Results of temperature gradient and heat flow in Santiam Pass Area, Oregon, Volume 1

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The conclusions of this report are: (1) There is a weakly defined thermal anomaly within the area examined by temperature-gradient holes in the Santiam Pass area. This is a relict anomaly showing differences in permeability between the High Cascades and Western Cascades areas, more than a fundamental difference in shallow crustal temperatures. (2) The anomaly as defined by the 60 F isotherms at 400 feet follows a north-south trend immediately westward of the Cascade axis in the boundary region. It is clear that all holes spudded into High Cascades rocks result in isothermal and reversal gradients. Holes spudded in Western ... continued below

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Cox, B.L.; Gardner, M.C. & Koenig, J.B. August 1, 1981.

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  • Geothermal Energy Program (U.S.)
    Publisher Info: DOEEEGTP (USDOE Office of Energy Efficiency and Renewable Energy Geothermal Tech Pgm)
    Place of Publication: United States

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Description

The conclusions of this report are: (1) There is a weakly defined thermal anomaly within the area examined by temperature-gradient holes in the Santiam Pass area. This is a relict anomaly showing differences in permeability between the High Cascades and Western Cascades areas, more than a fundamental difference in shallow crustal temperatures. (2) The anomaly as defined by the 60 F isotherms at 400 feet follows a north-south trend immediately westward of the Cascade axis in the boundary region. It is clear that all holes spudded into High Cascades rocks result in isothermal and reversal gradients. Holes spudded in Western Cascades rocks result in positive gradients. (3) Cold groundwater flow influences and masks temperature gradients in the High Cascades to a depth of at least 700 feet, especially eastward from the major north-south trending faults. Pleistocene and Holocene rocks are very permeable aquifers. (4) Shallow gradient drilling in the lowlands westward of the faults provides more interpretable information than shallow drilling in the cold-water recharge zones. Topographic and climatological effects can be filtered out of the temperature gradient results. (5) The thermal anomaly seems to have 2 centers: one in the Belknap-Foley area, and one northward in the Sand Mountain area. The anomalies may or may not be connected along a north-south trend. (6) A geothermal effect is seen in holes downslope of the Western-High Cascade boundary. Mixing with cold waters is a powerful influence on temperature gradient data. (7) The temperature-gradient program has not yet examined and defined the geothermal resources potential of the area eastward of the Western Cascades-High Cascades boundary. Holes to 1500-2000 feet in depth are required to penetrate the high permeability-cold groundwater regime. (8) Drilling conditions are unfavorable. There are very few accessible level drill sites. Seasonal access problems and environmental restrictions together with frequent lost circulation results in very high costs per foot drilled.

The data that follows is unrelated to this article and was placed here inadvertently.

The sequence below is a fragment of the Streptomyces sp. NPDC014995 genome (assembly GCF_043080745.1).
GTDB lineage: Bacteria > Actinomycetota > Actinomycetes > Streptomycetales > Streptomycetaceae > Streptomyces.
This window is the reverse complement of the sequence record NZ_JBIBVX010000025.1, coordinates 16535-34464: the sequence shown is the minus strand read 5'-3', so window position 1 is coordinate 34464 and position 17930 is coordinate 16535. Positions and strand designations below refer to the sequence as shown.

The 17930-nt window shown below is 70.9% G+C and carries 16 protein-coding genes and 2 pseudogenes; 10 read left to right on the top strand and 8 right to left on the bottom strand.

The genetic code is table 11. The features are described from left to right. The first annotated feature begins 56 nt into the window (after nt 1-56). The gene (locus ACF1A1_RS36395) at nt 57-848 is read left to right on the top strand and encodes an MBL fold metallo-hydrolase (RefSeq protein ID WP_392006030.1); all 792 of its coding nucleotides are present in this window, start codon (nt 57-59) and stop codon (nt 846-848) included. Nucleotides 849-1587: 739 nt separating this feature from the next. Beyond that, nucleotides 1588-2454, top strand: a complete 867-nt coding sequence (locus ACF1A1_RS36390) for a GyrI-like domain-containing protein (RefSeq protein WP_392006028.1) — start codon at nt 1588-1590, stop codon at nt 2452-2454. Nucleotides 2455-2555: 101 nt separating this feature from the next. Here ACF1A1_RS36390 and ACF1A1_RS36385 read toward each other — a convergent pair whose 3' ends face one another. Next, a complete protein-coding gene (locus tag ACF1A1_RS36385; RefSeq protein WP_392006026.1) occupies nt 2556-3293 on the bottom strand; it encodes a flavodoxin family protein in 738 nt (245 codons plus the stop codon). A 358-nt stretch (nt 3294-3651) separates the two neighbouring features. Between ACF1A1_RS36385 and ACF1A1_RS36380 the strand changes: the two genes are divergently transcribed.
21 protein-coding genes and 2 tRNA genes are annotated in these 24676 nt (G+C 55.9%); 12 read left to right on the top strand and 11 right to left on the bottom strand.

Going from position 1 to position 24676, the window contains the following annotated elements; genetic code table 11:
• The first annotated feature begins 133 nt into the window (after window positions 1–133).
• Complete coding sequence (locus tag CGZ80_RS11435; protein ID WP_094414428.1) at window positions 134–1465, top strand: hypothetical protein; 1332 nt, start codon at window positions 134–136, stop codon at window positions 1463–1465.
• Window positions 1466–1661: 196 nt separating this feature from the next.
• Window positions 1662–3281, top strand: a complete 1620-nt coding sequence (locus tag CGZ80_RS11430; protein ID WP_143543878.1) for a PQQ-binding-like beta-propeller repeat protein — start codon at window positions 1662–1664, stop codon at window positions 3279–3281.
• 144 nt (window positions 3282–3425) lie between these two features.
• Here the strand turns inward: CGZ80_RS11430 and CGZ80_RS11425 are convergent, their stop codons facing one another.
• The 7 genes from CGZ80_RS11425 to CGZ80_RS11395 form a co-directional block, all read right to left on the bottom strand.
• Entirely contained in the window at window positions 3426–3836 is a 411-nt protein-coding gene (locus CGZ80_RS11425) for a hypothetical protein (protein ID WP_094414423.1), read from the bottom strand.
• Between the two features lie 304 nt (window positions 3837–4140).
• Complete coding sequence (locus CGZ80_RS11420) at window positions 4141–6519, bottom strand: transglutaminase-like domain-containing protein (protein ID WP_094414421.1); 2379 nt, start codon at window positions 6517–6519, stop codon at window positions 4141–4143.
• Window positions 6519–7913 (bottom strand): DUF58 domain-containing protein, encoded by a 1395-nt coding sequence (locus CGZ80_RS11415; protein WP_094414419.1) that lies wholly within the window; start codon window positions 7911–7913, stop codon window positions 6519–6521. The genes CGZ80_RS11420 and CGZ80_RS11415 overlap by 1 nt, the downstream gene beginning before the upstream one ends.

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  • Report No.: S35
  • Grant Number: none
  • DOI: 10.2172/894505 | External Link
  • Office of Scientific & Technical Information Report Number: 894505
  • Archival Resource Key: ark:/67531/metadc886945

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Office of Scientific & Technical Information Technical Reports

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  • August 1, 1981

Added to The UNT Digital Library

  • Sept. 22, 2016, 2:13 a.m.

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  • Dec. 9, 2016, 6:59 p.m.

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Cox, B.L.; Gardner, M.C. & Koenig, J.B. Results of temperature gradient and heat flow in Santiam Pass Area, Oregon, Volume 1, report, August 1, 1981; United States. (digital.library.unt.edu/ark:/67531/metadc886945/: accessed December 17, 2018), University of North Texas Libraries, Digital Library, digital.library.unt.edu; crediting UNT Libraries Government Documents Department.